Nissan unveiled its all-electric new Leaf on Wednesday, and the specs are pretty great: The car offers a 150-mile range and near-autonomous driving capabilities for a starting price of $29,990.
The battery in the new Leaf has been upgraded from 30kWh to 40kWh compared with the previous version of the car, which still isn’t enough to catch up with Tesla’s Model 3 or the Chevy Bolt, which have bigger batteries and offer better range (220 and 238 miles, respectively).
Note that in some markets, Nissan is advertising the Leaf as a 235-mile range car, but that’s not EPA-tested and is likely not indicative of real-world performance.
The Leaf’s new powertrain has 147 horsepower and 235 lb-ft of torque; more than enough for a hatchback that measures 176.4 inches in length and weighs roughly 3,500 pounds, but again, that’s a lot less power than its chief competitors.
Inside and outside, the Leaf is a compact family car, though the design is a bit sleeker and sportier than that of its predecessor. Nissan points out the car’s V-motion grille (seen on other Nissan cars like the Qashqai, but blueish on the Leaf), the floating roof and the “boomerang” lights, as well as the projector-beam headlights. On the inside, you’ll find a 7-inch touchscreen and a nice digital/analog driver instrument cluster. The design is less futuristic than that of Tesla Model 3 or even the Chevy Bolt, which can be positive or negative, depending on your preferences.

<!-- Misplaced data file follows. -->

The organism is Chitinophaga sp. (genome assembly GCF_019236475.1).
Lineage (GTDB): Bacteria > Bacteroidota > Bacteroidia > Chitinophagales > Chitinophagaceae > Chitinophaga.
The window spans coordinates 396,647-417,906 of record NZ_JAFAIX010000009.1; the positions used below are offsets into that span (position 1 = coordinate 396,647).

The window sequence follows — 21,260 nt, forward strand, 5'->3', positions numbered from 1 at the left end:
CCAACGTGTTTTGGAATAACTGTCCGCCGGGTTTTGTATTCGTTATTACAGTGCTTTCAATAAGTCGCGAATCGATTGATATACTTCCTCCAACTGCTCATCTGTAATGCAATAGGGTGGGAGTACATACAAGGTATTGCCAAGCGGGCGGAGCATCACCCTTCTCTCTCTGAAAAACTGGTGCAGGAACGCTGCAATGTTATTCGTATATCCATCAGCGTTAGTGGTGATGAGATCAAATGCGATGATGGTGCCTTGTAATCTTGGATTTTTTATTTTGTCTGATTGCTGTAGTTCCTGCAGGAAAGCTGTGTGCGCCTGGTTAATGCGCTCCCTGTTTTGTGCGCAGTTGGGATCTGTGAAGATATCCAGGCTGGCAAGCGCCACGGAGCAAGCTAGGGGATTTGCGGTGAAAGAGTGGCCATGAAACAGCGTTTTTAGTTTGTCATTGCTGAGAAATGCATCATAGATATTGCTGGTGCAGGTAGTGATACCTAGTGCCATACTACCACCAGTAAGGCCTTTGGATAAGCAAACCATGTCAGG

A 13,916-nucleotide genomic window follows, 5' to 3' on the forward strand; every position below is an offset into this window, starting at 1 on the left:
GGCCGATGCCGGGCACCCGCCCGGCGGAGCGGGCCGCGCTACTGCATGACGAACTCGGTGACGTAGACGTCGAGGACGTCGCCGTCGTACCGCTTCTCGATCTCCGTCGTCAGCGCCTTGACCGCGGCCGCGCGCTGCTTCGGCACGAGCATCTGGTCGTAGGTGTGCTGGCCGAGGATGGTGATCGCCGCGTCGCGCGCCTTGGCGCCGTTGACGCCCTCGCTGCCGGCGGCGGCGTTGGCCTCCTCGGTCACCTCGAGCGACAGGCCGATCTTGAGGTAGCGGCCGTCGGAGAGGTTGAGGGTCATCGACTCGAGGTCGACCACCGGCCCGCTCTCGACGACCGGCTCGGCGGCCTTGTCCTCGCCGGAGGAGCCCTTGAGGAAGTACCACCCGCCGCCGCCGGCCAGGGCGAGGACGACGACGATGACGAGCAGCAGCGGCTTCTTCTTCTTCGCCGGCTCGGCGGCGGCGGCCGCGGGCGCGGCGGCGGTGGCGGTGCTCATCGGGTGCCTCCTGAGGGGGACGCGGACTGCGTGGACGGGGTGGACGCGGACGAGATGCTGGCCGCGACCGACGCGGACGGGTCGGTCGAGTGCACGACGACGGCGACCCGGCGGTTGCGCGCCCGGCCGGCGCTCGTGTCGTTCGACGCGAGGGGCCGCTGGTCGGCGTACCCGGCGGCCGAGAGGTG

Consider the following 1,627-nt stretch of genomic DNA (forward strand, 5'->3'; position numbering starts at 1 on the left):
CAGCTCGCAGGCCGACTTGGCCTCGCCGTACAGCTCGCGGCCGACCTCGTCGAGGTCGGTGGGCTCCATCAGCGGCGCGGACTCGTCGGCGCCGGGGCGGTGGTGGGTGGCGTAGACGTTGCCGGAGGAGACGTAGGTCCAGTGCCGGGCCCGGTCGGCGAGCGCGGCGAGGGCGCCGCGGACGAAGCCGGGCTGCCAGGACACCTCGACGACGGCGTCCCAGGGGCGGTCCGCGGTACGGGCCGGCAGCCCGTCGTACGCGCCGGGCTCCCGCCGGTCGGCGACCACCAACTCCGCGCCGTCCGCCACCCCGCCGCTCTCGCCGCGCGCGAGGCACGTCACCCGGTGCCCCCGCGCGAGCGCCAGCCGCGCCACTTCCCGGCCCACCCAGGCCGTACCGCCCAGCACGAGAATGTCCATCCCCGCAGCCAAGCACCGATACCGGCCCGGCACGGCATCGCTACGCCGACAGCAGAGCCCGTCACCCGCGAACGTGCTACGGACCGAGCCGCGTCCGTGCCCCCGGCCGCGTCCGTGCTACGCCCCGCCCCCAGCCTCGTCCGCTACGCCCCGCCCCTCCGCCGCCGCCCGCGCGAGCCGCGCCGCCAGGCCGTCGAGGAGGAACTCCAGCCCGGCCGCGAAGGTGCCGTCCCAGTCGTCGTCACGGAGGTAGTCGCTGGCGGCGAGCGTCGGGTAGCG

One area in which Leaf seemingly measures up to the Bolt and Model 3 is autonomy. The car comes with Nissan’s ProPilot driver assistance system, which is used in single-lane driving and can keep the same distance from the car in front, keep the car centered in the lane, as well as automatically stop if the car in front stops.
The Leaf also features Nissan’s e-Pedal tech, which lets you accelerate, decelerate, and stop the car by using just the accelerator pedal.
Finally, the ProPilot Park can automatically park the car, taking all control of steering, acceleration, braking and gear selection.
Arguably, Nissan Leaf’s biggest strength is the price. Yes, it’s not as fast and not as rangey as the Model 3 and Chevy Bolt, but it’s significantly cheaper than both (and even $700 cheaper than the previous version of the Leaf).
The Leaf will go on sale in October in Japan and in January 2018 in the U.S. and Europe. The company also plans to launch a more powerful version of the car, with more horsepower and better range, in 2018.